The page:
Sometimes, if you are a doctor, you know too much.


Since the traffic had been light, they got to the hospital at 4:30 a.m. He went in while Dahl parked – he was surprised that the waiting area was fairly busy. Once he had signed in, he took a seat and waited.

Dahl joined him a few minutes later – the hospital had valet parking so she didn’t have to drive around looking for a space. Anything happening? She asked. No, I just checked in… as soon as he got the words out he heard his name being paged overhead. Wait here – I’ll be right back, he said grinning. He was surprised how fast things were moving.

Scoop made small talk with the woman who registered him, feeling pretty relaxed, or at least he thought he was doing a good job pretending. She was a single mom who was going to nursing school while working full time. He encouraged her and told her one day her daughter would be so proud that her mother went back to college as an adult while working full time. She continued asking the usual questions – medical history, allergies, etc. After telling her he had been successfully treated for cancer, he smiled and said Make sure you take time to enjoy life – you never know what’s right around the corner.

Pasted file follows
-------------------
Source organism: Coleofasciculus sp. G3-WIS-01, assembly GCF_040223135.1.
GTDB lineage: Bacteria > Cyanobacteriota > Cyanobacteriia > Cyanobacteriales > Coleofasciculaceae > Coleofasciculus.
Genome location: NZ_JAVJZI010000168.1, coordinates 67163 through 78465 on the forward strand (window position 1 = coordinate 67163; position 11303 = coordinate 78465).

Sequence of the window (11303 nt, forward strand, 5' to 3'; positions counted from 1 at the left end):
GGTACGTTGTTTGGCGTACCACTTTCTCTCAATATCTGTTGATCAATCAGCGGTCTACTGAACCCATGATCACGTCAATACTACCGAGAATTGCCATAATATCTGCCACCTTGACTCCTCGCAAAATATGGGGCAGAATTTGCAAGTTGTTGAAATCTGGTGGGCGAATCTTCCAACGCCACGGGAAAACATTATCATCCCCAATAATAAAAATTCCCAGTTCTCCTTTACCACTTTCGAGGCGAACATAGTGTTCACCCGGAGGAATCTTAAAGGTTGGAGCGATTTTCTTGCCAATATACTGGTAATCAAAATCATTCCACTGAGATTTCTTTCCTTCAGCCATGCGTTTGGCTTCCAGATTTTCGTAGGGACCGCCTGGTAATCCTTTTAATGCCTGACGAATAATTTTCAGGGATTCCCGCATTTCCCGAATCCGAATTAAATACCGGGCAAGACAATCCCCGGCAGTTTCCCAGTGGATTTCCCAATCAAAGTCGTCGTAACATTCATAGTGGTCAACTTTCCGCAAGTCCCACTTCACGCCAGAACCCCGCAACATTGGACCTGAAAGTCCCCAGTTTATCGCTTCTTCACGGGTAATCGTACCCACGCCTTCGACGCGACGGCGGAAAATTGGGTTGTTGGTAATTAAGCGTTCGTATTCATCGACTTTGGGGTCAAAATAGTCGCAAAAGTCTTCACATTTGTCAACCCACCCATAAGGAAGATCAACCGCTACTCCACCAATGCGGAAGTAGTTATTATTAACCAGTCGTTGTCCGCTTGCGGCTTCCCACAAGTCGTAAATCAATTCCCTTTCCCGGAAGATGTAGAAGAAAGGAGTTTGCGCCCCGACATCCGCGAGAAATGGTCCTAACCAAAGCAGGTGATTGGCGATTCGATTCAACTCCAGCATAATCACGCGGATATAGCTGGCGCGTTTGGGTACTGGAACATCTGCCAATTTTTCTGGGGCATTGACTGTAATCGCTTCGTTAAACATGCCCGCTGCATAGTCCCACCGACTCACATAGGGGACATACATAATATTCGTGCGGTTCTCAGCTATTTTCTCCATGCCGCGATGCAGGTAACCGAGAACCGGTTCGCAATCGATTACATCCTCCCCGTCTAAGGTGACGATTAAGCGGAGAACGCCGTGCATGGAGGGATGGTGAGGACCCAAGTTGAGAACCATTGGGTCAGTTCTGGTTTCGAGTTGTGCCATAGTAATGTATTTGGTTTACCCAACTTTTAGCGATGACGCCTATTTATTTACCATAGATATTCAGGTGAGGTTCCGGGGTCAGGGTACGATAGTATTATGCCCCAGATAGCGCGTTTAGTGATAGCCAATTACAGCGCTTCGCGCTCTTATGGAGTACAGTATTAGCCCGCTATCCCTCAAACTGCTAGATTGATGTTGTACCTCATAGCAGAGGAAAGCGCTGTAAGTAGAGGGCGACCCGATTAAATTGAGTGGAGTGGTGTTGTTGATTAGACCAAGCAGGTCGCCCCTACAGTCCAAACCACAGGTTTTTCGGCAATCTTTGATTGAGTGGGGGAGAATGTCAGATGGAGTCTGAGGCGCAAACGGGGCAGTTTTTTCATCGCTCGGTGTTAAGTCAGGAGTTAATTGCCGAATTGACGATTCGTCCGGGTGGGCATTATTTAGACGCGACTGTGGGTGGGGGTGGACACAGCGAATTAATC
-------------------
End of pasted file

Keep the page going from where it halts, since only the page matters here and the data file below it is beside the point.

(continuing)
When they were done she smiled back and said You take care now, then directed him to take a seat. When he went back out he saw Dahl with a magazine and thought she looked worried. He felt bad for putting her through this, but he had no choice. They had been through worse.

There was a large flat screen monitor on the wall in front of them that looked like those displays in airports that tell you if your plane is on time. The woman in registration had given him a pamphlet and on the front page, in large print, it had his name and “flight number.” Sure enough, the number was on the screen, without his name. In the column next to it were the words “On time.”

Hey Dahl – look, I have a flight number! he said all goofy-like, trying to make her laugh. She gazed at the pamphlet and then at the screen. Unsmiling, she got her phone out and put the number in her “Notes” app – 81026101323. She tried to double check to make sure she wrote it down correctly, but knowing she was distracted, she held her phone up and took a picture so she would have a backup. Scoop tried to engage her in a conversation about some local news story, but she wasn’t buying it. Within five minutes a nurse called his name and sure enough, on the screen it now said “Loading area” after his number. It’s showtime! he said, trying to get her to smile. It didn’t work.